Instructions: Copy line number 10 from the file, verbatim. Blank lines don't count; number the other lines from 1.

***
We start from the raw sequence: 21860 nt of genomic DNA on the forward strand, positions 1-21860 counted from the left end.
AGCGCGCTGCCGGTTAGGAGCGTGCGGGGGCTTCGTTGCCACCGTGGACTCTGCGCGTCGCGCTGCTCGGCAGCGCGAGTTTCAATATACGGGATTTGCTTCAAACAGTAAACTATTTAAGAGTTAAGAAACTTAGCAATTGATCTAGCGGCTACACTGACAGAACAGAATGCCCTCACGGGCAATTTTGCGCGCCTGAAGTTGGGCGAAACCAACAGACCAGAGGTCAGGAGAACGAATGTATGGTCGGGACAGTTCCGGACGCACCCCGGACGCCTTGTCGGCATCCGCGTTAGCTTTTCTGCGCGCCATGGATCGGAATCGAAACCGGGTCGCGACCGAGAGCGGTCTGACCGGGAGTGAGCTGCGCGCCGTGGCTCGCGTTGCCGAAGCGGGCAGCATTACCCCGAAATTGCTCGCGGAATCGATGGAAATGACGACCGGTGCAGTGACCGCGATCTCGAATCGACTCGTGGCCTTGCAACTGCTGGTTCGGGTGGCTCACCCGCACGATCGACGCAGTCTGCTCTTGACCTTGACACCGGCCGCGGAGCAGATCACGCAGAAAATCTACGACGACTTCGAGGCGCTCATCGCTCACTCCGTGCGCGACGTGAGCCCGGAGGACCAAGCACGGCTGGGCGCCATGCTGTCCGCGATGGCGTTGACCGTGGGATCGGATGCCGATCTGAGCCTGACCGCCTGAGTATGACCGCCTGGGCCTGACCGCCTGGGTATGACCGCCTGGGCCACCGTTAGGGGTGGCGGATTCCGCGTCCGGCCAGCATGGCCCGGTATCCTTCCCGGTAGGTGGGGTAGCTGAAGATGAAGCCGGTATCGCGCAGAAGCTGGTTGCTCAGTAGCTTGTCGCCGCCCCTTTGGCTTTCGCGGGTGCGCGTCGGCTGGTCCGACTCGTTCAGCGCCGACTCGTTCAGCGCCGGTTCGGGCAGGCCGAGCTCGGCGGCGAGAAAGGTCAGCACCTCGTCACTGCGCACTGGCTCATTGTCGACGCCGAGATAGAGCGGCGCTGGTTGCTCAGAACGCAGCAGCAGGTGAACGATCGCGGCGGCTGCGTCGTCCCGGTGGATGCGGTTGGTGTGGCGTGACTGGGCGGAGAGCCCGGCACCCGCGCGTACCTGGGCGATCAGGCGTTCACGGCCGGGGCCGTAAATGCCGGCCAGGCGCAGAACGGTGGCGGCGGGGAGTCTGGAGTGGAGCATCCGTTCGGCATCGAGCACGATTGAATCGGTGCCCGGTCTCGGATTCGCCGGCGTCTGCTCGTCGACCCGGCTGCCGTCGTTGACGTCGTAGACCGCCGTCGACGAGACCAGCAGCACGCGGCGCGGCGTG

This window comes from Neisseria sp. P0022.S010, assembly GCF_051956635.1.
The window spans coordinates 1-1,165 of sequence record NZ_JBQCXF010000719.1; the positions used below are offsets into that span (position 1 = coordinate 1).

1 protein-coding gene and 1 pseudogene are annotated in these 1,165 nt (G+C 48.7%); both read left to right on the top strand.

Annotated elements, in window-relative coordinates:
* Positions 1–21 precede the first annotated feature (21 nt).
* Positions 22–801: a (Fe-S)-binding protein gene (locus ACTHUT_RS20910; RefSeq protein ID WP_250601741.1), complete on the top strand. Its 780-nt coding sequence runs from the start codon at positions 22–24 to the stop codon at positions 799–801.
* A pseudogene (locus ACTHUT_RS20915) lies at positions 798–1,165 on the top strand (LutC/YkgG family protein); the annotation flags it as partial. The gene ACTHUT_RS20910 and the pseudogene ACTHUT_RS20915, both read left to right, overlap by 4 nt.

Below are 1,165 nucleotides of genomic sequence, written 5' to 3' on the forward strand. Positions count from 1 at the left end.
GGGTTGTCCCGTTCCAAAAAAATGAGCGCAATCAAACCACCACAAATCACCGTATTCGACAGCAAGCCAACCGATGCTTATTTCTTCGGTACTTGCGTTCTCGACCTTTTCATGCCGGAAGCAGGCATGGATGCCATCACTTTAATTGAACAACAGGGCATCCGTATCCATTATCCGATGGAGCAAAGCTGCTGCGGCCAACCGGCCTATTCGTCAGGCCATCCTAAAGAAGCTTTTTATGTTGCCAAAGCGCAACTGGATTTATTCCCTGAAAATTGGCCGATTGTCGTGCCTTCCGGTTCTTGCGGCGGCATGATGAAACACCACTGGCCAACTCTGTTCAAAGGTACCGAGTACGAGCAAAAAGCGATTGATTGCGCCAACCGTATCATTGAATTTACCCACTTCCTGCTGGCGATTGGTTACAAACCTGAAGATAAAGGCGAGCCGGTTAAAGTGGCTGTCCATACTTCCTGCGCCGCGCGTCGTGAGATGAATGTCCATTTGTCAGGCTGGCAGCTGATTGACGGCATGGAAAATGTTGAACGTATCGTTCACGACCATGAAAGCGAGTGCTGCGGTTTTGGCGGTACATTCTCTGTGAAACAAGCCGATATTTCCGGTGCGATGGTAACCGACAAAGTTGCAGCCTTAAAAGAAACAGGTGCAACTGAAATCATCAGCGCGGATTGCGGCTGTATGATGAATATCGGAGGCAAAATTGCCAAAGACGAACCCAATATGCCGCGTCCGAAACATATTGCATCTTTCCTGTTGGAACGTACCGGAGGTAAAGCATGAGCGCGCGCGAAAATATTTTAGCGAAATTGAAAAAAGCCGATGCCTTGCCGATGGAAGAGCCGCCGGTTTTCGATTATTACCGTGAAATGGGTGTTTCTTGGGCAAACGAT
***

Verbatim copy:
Below are 1,165 nucleotides of genomic sequence, written 5' to 3' on the forward strand. Positions count from 1 at the left end.